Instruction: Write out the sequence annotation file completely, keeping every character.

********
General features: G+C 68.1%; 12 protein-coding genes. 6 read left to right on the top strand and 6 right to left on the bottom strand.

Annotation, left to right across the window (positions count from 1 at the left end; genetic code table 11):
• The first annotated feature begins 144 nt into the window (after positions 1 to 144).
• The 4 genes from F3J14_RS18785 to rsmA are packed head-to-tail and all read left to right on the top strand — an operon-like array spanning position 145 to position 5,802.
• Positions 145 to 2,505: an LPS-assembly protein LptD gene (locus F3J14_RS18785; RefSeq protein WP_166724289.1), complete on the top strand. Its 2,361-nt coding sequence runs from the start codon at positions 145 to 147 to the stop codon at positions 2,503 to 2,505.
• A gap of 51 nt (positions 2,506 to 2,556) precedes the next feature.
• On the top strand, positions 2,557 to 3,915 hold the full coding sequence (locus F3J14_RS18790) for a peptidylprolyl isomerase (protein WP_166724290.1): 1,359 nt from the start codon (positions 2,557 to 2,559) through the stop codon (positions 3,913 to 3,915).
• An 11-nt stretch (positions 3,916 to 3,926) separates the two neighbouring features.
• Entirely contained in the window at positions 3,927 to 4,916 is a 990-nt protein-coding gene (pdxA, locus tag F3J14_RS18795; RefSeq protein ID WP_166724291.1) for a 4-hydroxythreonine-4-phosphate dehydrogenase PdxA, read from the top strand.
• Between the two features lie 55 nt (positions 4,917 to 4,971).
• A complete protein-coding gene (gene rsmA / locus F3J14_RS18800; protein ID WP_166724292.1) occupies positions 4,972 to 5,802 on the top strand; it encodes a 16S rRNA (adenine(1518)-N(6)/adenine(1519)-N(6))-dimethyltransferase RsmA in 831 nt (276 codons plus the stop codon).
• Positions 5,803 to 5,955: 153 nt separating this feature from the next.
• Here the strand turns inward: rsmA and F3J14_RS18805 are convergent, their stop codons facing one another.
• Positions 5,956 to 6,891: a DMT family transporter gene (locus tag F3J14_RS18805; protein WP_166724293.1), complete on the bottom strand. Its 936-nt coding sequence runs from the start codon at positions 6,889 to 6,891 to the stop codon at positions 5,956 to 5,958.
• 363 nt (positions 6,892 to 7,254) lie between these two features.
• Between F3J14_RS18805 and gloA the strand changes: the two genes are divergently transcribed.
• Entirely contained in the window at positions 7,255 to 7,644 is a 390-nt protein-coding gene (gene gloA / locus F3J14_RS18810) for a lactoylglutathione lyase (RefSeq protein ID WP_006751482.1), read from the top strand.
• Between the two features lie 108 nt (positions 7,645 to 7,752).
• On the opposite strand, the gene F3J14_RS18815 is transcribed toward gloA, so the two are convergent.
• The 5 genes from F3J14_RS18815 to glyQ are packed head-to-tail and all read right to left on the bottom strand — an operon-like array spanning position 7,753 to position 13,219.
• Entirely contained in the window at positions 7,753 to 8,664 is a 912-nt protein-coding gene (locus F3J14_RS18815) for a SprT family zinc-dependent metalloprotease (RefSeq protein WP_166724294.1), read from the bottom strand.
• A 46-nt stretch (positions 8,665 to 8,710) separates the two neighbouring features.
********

General features: G+C 68.1%; 12 protein-coding genes. 6 read left to right on the top strand and 6 right to left on the bottom strand.

Annotation, left to right across the window (positions count from 1 at the left end; genetic code table 11):
• The first annotated feature begins 144 nt into the window (after positions 1 to 144).
• The 4 genes from F3J14_RS18785 to rsmA are packed head-to-tail and all read left to right on the top strand — an operon-like array spanning position 145 to position 5,802.
• Positions 145 to 2,505: an LPS-assembly protein LptD gene (locus F3J14_RS18785; RefSeq protein WP_166724289.1), complete on the top strand. Its 2,361-nt coding sequence runs from the start codon at positions 145 to 147 to the stop codon at positions 2,503 to 2,505.
• A gap of 51 nt (positions 2,506 to 2,556) precedes the next feature.
• On the top strand, positions 2,557 to 3,915 hold the full coding sequence (locus F3J14_RS18790) for a peptidylprolyl isomerase (protein WP_166724290.1): 1,359 nt from the start codon (positions 2,557 to 2,559) through the stop codon (positions 3,913 to 3,915).
• An 11-nt stretch (positions 3,916 to 3,926) separates the two neighbouring features.
• Entirely contained in the window at positions 3,927 to 4,916 is a 990-nt protein-coding gene (pdxA, locus tag F3J14_RS18795; RefSeq protein ID WP_166724291.1) for a 4-hydroxythreonine-4-phosphate dehydrogenase PdxA, read from the top strand.
• Between the two features lie 55 nt (positions 4,917 to 4,971).
• A complete protein-coding gene (gene rsmA / locus F3J14_RS18800; protein ID WP_166724292.1) occupies positions 4,972 to 5,802 on the top strand; it encodes a 16S rRNA (adenine(1518)-N(6)/adenine(1519)-N(6))-dimethyltransferase RsmA in 831 nt (276 codons plus the stop codon).
• Positions 5,803 to 5,955: 153 nt separating this feature from the next.
• Here the strand turns inward: rsmA and F3J14_RS18805 are convergent, their stop codons facing one another.
• Positions 5,956 to 6,891: a DMT family transporter gene (locus tag F3J14_RS18805; protein WP_166724293.1), complete on the bottom strand. Its 936-nt coding sequence runs from the start codon at positions 6,889 to 6,891 to the stop codon at positions 5,956 to 5,958.
• 363 nt (positions 6,892 to 7,254) lie between these two features.
• Between F3J14_RS18805 and gloA the strand changes: the two genes are divergently transcribed.
• Entirely contained in the window at positions 7,255 to 7,644 is a 390-nt protein-coding gene (gene gloA / locus F3J14_RS18810) for a lactoylglutathione lyase (RefSeq protein ID WP_006751482.1), read from the top strand.
• Between the two features lie 108 nt (positions 7,645 to 7,752).
• On the opposite strand, the gene F3J14_RS18815 is transcribed toward gloA, so the two are convergent.
• The 5 genes from F3J14_RS18815 to glyQ are packed head-to-tail and all read right to left on the bottom strand — an operon-like array spanning position 7,753 to position 13,219.
• Entirely contained in the window at positions 7,753 to 8,664 is a 912-nt protein-coding gene (locus F3J14_RS18815) for a SprT family zinc-dependent metalloprotease (RefSeq protein WP_166724294.1), read from the bottom strand.
• A 46-nt stretch (positions 8,665 to 8,710) separates the two neighbouring features.